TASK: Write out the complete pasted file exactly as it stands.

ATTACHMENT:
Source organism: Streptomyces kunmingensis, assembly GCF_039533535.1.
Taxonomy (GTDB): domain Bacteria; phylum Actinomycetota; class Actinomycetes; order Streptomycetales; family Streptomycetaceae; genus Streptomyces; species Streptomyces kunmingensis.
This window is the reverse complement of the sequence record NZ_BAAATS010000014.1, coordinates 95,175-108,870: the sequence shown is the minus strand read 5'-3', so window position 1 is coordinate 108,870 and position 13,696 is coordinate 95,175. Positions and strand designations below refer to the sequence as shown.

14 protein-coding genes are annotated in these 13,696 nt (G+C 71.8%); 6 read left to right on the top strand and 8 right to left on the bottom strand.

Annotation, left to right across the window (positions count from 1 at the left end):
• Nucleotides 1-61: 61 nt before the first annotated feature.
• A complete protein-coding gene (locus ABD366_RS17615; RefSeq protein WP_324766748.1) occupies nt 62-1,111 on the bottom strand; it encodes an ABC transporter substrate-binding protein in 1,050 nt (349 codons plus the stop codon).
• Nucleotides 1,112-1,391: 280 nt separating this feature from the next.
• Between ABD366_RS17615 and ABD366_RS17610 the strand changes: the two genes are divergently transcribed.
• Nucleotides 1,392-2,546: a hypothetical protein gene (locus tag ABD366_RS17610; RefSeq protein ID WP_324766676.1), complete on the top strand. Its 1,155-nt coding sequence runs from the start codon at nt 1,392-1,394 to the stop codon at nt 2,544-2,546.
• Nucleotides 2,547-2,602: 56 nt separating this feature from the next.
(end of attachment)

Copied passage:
Source organism: Streptomyces kunmingensis, assembly GCF_039533535.1.
Taxonomy (GTDB): domain Bacteria; phylum Actinomycetota; class Actinomycetes; order Streptomycetales; family Streptomycetaceae; genus Streptomyces; species Streptomyces kunmingensis.
This window is the reverse complement of the sequence record NZ_BAAATS010000014.1, coordinates 95,175-108,870: the sequence shown is the minus strand read 5'-3', so window position 1 is coordinate 108,870 and position 13,696 is coordinate 95,175. Positions and strand designations below refer to the sequence as shown.

14 protein-coding genes are annotated in these 13,696 nt (G+C 71.8%); 6 read left to right on the top strand and 8 right to left on the bottom strand.

Annotation, left to right across the window (positions count from 1 at the left end):
• Nucleotides 1-61: 61 nt before the first annotated feature.
• A complete protein-coding gene (locus ABD366_RS17615; RefSeq protein WP_324766748.1) occupies nt 62-1,111 on the bottom strand; it encodes an ABC transporter substrate-binding protein in 1,050 nt (349 codons plus the stop codon).
• Nucleotides 1,112-1,391: 280 nt separating this feature from the next.
• Between ABD366_RS17615 and ABD366_RS17610 the strand changes: the two genes are divergently transcribed.
• Nucleotides 1,392-2,546: a hypothetical protein gene (locus tag ABD366_RS17610; RefSeq protein ID WP_324766676.1), complete on the top strand. Its 1,155-nt coding sequence runs from the start codon at nt 1,392-1,394 to the stop codon at nt 2,544-2,546.
• Nucleotides 2,547-2,602: 56 nt separating this feature from the next.